How to Germinate Lilies




Sorry, some of the photos aren't mine because I started this process last year and

didn't know I'd be doing an Instructable. The photos are only to aid in the


Lilies are perennials that grow from a bulb. But you can force a lily to grow a

seed pod filled with up to 100 seeds you can plant and have a whole bed of

beautiful lilies. It's really not a difficult thing to accomplish. So let's help

out the bees and start pollinating!

First, you need to know the anatomy of a lily. You can see all the reproductive

parts of the flower in the picture. The main parts you need to recognize for this

is the anthers which hold the pollen, and the stigma which is where you're going

to put the pollen.

Step 1: Tools

You need to start off with 2 healthy lilies like the ones shown below. They should

already be established and disease free. Also a pair of regular old tweezers, a

butter knife or similar, a pencil, a 1" square of tin foil, some vermiculite (can

be purchased at Home Depot, Lowes, Garden Center, Walmart etc.) and a plastic zip

lock bag.

Step 2: Decide Who's Who

Decide which flower is going to be the mommy and which is the daddy. You will use

the pollen from the anthers on the daddy to pollenate the stigma of the mommy.

Hopefully it will catch and you will grow a seed pod!

Step 3: Pollination

Very carefully with a pair of tweezers, pull an anther off of the dad flower.

Scrape off some of the pollen onto the stigma. The stigma should have some sticky

clear nectar coming out of it to help the pollen stick.

Step 4: Protect the Momma

Mold the foil over the eraser of the pencil so you have a little foil cup. Place

the cup over the stigma. This step helps to insure the pollen you have placed

there won't blow away or be carried off by an insect. It also helps the stigma to

be free of contamination or other pollens entering. You can leave the foil on for

the rest of the season, it will not hurt or effect the growth cycle.

Step 5: Pluck the Pod

After the season is done and the petals have fallen off, you'll notice a second

growth. It will kind of look like a deformed bud. The first time, I thought it was

a second flower growing but it was the seed pod. Leave the pod on until the end of

the summer so the seeds get as much nutrients as possible. When the pod is ripe

pick it off the flower and bring it in the house. Very carefully open the pod and

extract all the seeds and put them into a labeled paper bag or envelope. Put them

away in a safe place until next spring. :-( I know, waiting is hard but it will be

spring again before you know it.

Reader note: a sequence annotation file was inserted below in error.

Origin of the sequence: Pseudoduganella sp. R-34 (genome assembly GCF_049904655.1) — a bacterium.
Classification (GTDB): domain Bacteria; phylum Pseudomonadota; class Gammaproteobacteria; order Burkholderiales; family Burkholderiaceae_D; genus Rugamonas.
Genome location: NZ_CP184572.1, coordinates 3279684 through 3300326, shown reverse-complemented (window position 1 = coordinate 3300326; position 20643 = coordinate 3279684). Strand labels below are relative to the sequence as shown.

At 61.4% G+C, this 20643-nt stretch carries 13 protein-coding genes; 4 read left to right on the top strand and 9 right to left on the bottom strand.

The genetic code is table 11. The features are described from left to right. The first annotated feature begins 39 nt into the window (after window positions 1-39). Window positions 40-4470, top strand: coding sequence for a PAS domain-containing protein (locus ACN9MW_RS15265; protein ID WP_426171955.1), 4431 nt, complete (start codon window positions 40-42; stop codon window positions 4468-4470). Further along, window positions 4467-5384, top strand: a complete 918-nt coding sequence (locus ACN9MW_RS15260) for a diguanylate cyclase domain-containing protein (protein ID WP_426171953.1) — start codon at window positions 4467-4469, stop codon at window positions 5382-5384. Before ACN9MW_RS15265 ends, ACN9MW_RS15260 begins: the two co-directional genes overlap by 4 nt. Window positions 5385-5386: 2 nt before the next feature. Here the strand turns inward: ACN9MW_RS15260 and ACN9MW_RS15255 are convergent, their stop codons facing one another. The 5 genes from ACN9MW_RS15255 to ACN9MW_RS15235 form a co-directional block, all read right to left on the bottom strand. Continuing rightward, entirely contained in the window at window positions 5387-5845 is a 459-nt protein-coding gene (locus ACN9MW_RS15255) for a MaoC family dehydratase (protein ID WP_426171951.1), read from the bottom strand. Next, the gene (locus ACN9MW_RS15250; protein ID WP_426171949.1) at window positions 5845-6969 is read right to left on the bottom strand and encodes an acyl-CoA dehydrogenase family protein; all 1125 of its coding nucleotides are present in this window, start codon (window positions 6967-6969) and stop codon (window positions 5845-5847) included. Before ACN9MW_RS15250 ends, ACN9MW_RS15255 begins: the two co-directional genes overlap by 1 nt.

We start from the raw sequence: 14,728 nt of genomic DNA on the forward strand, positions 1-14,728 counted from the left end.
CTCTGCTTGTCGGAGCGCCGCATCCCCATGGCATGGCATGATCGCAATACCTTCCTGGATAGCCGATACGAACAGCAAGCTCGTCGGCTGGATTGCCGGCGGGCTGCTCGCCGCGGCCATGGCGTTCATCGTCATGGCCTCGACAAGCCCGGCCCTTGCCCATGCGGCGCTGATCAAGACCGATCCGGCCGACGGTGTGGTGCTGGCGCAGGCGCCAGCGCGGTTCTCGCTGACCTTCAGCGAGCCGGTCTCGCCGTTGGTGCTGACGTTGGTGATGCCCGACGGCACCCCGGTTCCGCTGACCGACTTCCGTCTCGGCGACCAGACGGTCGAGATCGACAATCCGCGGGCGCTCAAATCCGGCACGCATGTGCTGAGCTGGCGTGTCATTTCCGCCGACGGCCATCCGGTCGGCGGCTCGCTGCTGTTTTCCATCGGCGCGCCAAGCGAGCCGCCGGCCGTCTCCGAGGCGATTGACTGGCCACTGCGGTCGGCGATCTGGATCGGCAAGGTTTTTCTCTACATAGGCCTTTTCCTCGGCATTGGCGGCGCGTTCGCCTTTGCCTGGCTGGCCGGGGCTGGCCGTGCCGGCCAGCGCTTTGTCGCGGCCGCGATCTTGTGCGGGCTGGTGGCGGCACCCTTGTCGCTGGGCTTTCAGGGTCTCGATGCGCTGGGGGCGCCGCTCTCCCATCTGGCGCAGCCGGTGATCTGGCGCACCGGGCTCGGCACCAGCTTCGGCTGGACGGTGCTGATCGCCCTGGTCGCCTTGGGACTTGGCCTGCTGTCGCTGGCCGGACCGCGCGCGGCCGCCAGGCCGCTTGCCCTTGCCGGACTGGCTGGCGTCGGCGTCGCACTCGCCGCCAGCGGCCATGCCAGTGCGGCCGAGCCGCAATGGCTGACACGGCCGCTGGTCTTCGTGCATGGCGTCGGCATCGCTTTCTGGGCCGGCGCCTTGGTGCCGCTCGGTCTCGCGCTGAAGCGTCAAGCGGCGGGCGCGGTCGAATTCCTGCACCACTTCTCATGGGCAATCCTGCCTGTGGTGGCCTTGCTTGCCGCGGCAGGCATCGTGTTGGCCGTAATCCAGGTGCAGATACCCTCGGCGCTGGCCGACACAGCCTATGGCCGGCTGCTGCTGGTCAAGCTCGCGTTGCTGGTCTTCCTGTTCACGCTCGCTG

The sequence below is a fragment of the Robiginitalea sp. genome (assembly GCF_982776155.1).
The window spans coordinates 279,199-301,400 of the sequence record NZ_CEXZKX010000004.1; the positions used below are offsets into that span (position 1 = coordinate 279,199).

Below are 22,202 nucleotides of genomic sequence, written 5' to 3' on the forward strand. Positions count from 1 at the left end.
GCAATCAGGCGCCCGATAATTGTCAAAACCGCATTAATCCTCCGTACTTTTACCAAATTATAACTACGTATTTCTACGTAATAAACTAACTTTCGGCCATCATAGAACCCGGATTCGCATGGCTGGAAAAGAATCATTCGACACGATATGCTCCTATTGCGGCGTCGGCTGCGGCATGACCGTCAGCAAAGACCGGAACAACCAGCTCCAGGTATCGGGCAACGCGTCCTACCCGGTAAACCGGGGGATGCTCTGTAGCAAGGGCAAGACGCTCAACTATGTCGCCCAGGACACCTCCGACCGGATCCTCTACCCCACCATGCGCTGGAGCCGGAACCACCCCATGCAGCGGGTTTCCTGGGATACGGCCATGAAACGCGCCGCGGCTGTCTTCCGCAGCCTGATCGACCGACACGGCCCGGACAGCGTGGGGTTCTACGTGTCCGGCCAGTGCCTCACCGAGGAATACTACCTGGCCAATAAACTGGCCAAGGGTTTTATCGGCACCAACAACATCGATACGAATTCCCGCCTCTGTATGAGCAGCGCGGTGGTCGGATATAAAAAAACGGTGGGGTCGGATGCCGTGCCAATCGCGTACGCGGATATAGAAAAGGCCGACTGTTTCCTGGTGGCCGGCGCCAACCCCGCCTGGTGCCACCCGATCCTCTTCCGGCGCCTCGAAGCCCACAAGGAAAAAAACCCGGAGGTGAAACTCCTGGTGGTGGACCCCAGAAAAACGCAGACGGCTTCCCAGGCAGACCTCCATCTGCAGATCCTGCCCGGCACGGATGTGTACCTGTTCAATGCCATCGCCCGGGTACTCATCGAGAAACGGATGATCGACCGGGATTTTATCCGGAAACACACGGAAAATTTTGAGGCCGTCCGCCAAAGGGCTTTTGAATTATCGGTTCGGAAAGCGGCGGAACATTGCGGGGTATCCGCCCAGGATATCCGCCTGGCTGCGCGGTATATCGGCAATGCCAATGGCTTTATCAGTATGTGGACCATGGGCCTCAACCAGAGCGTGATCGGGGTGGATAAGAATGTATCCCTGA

Step 6: Start the Process

Miraculously it's spring again! Take out your seeds, vermiculite, and zip lock

bag. Put a few handfuls of the vermiculite into the bag and moisten it. Take care

not to put too much water. It should be like if you wet a sponge and squeezed all

the water out. Not dry, but not exactly wet. Throw the seeds in there and zip it

up. Place in a warm dry place preferably with some sun light and check on them every day for sprouts.

Step 7: Plant the Sprouts

When your seeds have sprouted, and after the last frost, take each one and plant

it the way you would any other new plant. The sprout should be above ground to get

light so the bulb can start growing. It would be a good idea to add compost to the

area for extra nutrients. You don't want to fertilize this year they're too


Step 8: Enjoy!

Enjoy your beautiful, FREE lillies.



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    14 Discussions


    Question 9 months ago

    I received a flower arrangement for my birthday and I was wondering if it is possible to germinate/reproduce the lilies that are cut? A few of them just opened up and the stamen and carpels look really healthy, is it possible to get a new plant from these?


    Question 1 year ago on Introduction

    Can I do this from cut lily I purchased from the grocery stores. Will this produce seeds if I follow these steps?


    2 years ago

    So don't put the seeds in the refrigerator for the winter? Just leave them in a regular bag in storage?

    1 reply

    Reply 2 years ago

    It is this easy for Asiatic lilies, but Oriental lilies have to have some stratification.


    4 years ago

    Great introduction!!!


    5 years ago on Introduction

    The diagram of Lilium floral parts is almost correct. Exceptions are:

    • --- in Lilium, the six "petals" (collectively called tepals) are actually three petals and three sepals. The diagram shows two petals and one sepal.

    • --- no Lilium has sepals (or any other botanical structure) that immediately subtend the receptacle.


    9 years ago on Introduction

    I love this! Very helpful. The first photo with the parts of the flowers is really great. I am always trying to look up this kind of info on things that I plant.


    9 years ago on Introduction

    Ok, I got the pictures in. This is my first Instructable, so I hope it's clear and you guys like it! Good luck in your lily growing! I might also be doing another instructable in this contest so be on the look out. Pleas vote for me if you like it! Thanks for looking.

    6 replies

    Reply 9 years ago on Introduction

    well the process takes a year, i didn't realize a year ago that I'd be making an instructable.


    Reply 9 years ago on Introduction

    the only picture I can take right now are of my lilies which are growing but haven't bloomed yet. They are a early to mid summer bloom. If I did take pictures it would not add any assistance to this instructable.


    Reply 9 years ago on Introduction

    It would be good to drop one into step 7, as it would show your plants, rather than some picture which was easy to pick up from Google images and almost certainly isn't of lilies sprouting.